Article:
I also believe in choice so I am so pleased you have chosen a midwife and chosen to have faith in your body and Ina May is the goddess of midwifery :)

    Good luck x

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    1. So neat that you're a midwife!! And yes... it's pretty crazy that Ina May is so well known worldwide and lives less than an hour from my house. I'm a little tempted to go visit the Farm. :)

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  8. I don't think you will regret it! I had a medical doctor for 5 of my live births and a midwife for 5. I'd choose a midwife any day! And after just going through some torture to try to induce labor on my fetal demise, I sure wish I had a midwife option available. They are the best! There is a time and place for medical stuff, but I say wait until circumstance calls for it and enjoy pregnancy to the fullest! My best wishes to you! :)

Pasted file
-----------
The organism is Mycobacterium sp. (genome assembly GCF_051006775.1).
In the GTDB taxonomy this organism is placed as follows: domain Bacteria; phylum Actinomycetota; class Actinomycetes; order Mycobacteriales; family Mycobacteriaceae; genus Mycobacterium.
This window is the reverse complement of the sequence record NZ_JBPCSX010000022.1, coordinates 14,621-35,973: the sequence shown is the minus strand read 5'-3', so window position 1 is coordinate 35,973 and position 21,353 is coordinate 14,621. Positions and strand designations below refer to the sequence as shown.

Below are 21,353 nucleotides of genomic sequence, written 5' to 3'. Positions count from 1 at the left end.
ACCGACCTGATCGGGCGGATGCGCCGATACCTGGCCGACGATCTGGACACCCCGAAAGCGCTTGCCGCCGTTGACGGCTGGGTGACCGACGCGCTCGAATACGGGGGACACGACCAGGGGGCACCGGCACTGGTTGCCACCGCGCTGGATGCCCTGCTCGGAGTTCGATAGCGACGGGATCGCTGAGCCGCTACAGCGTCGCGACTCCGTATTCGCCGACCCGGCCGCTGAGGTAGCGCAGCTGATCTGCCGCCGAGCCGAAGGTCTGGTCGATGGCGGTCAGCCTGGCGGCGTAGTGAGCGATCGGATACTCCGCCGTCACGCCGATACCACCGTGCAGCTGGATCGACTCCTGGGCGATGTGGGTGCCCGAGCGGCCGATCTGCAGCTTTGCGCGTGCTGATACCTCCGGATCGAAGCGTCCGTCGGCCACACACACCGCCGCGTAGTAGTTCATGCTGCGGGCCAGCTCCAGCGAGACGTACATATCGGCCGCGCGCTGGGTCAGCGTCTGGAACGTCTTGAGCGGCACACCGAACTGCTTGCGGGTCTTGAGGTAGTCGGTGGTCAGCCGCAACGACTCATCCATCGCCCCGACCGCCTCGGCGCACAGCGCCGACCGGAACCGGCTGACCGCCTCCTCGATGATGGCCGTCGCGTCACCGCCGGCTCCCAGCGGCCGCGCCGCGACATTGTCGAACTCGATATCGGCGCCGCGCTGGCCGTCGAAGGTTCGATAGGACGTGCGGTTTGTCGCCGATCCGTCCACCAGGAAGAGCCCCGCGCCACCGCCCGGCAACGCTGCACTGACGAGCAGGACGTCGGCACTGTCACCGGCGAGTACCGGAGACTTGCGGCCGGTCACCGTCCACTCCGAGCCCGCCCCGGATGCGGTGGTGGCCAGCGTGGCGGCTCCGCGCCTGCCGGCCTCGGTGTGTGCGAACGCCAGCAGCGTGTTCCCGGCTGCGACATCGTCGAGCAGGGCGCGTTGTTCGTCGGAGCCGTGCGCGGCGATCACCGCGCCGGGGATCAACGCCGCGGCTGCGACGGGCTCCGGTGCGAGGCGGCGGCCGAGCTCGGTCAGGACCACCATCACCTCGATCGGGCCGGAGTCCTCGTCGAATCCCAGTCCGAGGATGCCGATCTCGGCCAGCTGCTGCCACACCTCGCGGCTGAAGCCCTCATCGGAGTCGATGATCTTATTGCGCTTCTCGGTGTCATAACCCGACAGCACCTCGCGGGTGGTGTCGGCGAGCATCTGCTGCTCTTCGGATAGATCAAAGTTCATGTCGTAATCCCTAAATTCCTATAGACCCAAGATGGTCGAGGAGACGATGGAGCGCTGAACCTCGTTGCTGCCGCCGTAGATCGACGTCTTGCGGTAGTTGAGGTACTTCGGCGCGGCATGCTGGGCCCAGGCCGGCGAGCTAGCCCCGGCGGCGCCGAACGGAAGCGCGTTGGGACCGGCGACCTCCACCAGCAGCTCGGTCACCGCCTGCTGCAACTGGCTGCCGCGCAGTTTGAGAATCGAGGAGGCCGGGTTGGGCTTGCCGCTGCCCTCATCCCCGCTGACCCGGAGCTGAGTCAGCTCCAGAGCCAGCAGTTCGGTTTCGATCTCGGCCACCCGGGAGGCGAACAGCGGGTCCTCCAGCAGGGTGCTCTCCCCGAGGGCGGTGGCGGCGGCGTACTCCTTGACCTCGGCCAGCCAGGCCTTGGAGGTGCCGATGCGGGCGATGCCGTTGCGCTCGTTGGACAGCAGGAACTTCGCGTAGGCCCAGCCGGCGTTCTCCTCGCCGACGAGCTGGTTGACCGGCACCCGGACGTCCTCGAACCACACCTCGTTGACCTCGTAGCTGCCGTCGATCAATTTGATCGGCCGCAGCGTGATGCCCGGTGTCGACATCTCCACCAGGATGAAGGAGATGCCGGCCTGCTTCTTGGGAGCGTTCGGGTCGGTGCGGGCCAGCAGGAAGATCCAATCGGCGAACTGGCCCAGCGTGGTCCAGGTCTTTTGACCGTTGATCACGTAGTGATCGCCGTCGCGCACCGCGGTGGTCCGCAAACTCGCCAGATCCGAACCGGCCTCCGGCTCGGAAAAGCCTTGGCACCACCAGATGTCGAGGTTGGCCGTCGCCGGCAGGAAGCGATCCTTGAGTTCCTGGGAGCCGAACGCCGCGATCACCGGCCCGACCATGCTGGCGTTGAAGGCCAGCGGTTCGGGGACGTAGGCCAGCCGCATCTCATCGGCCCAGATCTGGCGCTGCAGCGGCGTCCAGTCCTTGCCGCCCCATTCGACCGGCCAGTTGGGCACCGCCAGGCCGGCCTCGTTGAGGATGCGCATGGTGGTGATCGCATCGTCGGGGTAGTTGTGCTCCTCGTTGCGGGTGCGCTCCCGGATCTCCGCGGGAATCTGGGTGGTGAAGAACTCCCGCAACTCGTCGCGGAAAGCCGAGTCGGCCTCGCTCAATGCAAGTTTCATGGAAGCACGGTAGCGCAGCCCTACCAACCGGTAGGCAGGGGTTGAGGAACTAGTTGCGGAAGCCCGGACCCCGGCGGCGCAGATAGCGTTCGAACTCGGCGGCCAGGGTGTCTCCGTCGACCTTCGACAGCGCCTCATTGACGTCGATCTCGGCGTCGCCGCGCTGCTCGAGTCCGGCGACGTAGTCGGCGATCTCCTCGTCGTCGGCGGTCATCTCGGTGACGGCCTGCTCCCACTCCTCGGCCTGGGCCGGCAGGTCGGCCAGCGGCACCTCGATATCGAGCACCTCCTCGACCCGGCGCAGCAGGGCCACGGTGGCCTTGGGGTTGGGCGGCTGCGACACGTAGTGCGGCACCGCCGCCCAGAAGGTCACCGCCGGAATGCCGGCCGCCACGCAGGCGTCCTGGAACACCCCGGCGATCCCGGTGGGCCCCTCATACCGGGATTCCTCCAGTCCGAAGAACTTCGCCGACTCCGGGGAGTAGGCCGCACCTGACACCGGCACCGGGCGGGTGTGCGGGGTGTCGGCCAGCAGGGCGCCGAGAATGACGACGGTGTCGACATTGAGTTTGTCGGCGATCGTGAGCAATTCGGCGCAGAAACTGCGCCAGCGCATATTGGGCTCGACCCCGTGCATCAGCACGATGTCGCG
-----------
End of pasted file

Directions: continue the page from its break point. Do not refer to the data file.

Annalee

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    1. Wow... 10 births! Amazing!! And so encouraging - if you can do 10+, surely I can do 1? :)

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  9. My first baby was born in Maine (I am pregnant with my second) and I used a midwife at a very laid back hospital. It was more of the experience I was looking for. They treated me like I was pregnant and giving birth, not like I was getting some type of medical treatment. I absolutely loved it. There are less of those options where we live now. Kind of a bummer but so glad you found someone you love to work with!

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    1. So glad you had an awesome experience. It's always good to hear that from people who went naturally. :)

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  10. I'm a new reader :) and I found you via pinterest about a week ago looking at your bow clutch tute!